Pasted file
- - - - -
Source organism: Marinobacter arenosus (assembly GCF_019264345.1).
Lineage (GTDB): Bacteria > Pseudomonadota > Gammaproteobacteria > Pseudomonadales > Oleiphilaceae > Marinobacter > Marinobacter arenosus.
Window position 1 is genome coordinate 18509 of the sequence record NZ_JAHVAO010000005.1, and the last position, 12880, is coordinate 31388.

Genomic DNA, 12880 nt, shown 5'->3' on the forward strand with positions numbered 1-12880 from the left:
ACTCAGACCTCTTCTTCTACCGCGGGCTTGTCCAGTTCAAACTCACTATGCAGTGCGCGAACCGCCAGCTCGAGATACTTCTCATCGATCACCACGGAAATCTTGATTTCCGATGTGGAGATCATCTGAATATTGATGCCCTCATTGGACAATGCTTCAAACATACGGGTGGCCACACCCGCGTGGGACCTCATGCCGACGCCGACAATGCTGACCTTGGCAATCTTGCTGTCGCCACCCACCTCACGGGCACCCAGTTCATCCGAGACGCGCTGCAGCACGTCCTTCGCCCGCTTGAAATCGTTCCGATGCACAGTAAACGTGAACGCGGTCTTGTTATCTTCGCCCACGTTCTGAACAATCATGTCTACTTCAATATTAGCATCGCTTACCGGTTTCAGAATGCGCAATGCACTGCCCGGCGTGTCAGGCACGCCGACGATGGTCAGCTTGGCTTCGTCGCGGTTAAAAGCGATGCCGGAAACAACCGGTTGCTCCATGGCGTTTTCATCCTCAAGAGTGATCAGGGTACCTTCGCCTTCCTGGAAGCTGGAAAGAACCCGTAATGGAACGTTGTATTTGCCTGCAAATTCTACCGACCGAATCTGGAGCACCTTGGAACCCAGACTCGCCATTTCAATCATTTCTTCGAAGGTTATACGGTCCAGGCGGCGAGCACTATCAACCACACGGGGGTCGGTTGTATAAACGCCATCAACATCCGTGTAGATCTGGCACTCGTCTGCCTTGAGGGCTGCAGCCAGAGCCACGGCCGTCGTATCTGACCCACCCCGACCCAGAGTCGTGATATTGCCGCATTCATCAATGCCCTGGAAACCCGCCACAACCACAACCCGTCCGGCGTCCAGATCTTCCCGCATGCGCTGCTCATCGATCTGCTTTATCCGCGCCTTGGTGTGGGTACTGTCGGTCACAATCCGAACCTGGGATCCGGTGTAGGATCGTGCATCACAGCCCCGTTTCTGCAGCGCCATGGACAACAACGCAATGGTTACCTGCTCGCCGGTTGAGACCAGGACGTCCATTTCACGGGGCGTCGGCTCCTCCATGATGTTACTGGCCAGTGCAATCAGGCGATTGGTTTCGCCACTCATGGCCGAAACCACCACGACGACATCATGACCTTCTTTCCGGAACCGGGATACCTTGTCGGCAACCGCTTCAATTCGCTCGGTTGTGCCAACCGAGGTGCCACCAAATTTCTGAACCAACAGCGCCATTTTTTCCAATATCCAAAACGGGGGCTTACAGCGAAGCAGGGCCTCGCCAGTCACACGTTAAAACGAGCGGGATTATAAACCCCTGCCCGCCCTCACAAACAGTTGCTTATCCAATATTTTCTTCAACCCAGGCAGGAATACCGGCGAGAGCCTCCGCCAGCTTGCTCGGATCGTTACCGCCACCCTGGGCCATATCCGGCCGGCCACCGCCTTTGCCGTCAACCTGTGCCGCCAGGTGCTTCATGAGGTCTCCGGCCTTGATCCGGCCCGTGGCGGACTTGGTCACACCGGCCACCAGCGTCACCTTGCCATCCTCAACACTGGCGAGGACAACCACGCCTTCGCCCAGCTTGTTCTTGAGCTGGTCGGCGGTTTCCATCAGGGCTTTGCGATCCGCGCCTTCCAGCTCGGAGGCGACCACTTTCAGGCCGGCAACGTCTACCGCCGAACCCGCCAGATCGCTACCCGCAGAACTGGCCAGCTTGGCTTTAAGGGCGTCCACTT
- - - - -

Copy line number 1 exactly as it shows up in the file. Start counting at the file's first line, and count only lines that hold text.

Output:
Source organism: Marinobacter arenosus (assembly GCF_019264345.1).